4 Facts to Know About Your Hospital Bill to Save Money

Emily Boynton Fact Checked
Woman reads her hospital bill
© Danil Nevsky / Stocksy United

A hospital stay or ER visit is stressful enough, and then comes the bill.  

“When something happens, the first question people ask is, ‘Am I going to be OK?’ The second is, ‘How am I going to pay for this?’” says Sarah Lucas, associate vice president for Enterprise Revenue Cycle at UW Medicine. “Our goal in Revenue Cycle is to partner with patients to make this process as clear and seamless as possible so they can focus on their health and healing.” 

Whether it’s a routine checkup or an ER visit, understanding your bill, rights, insurance coverage and payment options can make receiving and paying for care more manageable.  

What’s included in a hospital bill? 

A hospital bill includes the summary of the care you received (medications, procedures, tests, physicians, etc.) and the charges for those services.  

If you have insurance, you will also receive an EOB or an explanation of benefits, which lists what the hospital charged, how much your insurance paid and what you still owe. 

The charges listed on your EOB vary based on your insurance coverage. This may include your deductible, which is the amount of money you must pay out of pocket before your insurance plan kicks in; your coinsurance, which is the percentage of money you must pay out of pocket for covered services after you’ve met your deductible; and your copayment, which is a fixed fee for various visits. 

Say, for example, you’ve met your deductible and have insurance that covers 90% of the bill. Your coinsurance is the other 10% of the bill that you are financially responsible for — meaning you still share some of the cost.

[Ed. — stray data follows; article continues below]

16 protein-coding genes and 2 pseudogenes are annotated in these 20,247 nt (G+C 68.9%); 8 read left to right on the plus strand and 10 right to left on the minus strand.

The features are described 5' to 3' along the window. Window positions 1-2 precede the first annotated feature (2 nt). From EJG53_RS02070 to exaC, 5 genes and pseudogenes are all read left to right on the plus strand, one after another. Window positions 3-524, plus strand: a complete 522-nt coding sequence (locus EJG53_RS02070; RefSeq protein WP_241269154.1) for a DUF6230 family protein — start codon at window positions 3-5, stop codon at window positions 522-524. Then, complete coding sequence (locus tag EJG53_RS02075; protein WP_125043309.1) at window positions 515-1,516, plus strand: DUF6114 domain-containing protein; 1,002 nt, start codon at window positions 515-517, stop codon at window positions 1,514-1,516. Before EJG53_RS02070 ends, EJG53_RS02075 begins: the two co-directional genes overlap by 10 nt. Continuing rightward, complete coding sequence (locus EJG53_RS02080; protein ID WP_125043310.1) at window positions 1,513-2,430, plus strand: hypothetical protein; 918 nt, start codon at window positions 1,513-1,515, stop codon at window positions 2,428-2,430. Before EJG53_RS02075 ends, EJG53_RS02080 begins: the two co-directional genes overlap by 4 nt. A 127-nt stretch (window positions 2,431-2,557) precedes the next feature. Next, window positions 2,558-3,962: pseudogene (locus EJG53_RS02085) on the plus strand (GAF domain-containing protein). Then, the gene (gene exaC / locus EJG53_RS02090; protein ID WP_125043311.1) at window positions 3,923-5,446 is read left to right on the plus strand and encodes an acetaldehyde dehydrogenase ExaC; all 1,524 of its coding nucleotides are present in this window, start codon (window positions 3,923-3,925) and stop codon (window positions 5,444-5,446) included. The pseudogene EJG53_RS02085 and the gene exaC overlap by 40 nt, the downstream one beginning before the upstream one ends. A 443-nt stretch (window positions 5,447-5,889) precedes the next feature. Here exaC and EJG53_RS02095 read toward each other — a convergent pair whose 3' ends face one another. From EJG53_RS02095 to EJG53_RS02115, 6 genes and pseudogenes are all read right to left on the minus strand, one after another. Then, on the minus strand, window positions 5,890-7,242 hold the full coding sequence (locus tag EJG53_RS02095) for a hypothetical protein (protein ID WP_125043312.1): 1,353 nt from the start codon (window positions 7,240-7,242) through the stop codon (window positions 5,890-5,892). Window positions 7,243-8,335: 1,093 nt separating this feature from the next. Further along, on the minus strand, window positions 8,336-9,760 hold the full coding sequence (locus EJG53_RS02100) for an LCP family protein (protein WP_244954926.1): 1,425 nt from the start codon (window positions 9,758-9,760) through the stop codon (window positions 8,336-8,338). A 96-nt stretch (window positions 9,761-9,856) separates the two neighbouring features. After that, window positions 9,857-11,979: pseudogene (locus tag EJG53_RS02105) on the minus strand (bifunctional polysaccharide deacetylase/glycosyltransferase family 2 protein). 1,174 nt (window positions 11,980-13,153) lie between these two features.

What are facility fees and physician fees?  

In some cases, after a hospital visit, you’ll receive additional bills for facility fees and/or physician fees.  

A facility fee is a charge for visiting a hospital-owned location, even if you are not seen in the hospital itself. The fee covers the supplies, resources, nursing care and staff.

In Washington, all healthcare locations with a facility fee are required to post this at the clinic and tell you in advance so that you aren’t surprised by a facility fee. 

A professional fee is a charge you receive from providers who see you during your visit. Basically, some doctors bill separately from the hospital, so they will send a separate bill for the service they provided while you were in the hospital.  

It can be confusing (and frustrating) to receive multiple bills for one visit, but luckily some healthcare systems like UW Medicine have moved to a single business model where you receive one bill with all charges and fees included.  

“Since March of last year, you get a patient statement from UW Medicine with hospital charges and physician charges, as well as a summary of any insurance payments and adjustments. If a person is uninsured, the document will also include any discounts applied,” says Larry Blythe, the director of Patient Accounts and Support Services at UW Medicine. 

How much does it cost to go to the hospital?

How much you owe depends on what care you receive and your insurance coverage, but this doesn’t mean the bill needs to be a mystery.  

In Washington state, healthcare providers and facilities are required to provide an estimate of costs upon request for hospital services, visits and stays, as well as any additional charges such as facility or provider fees.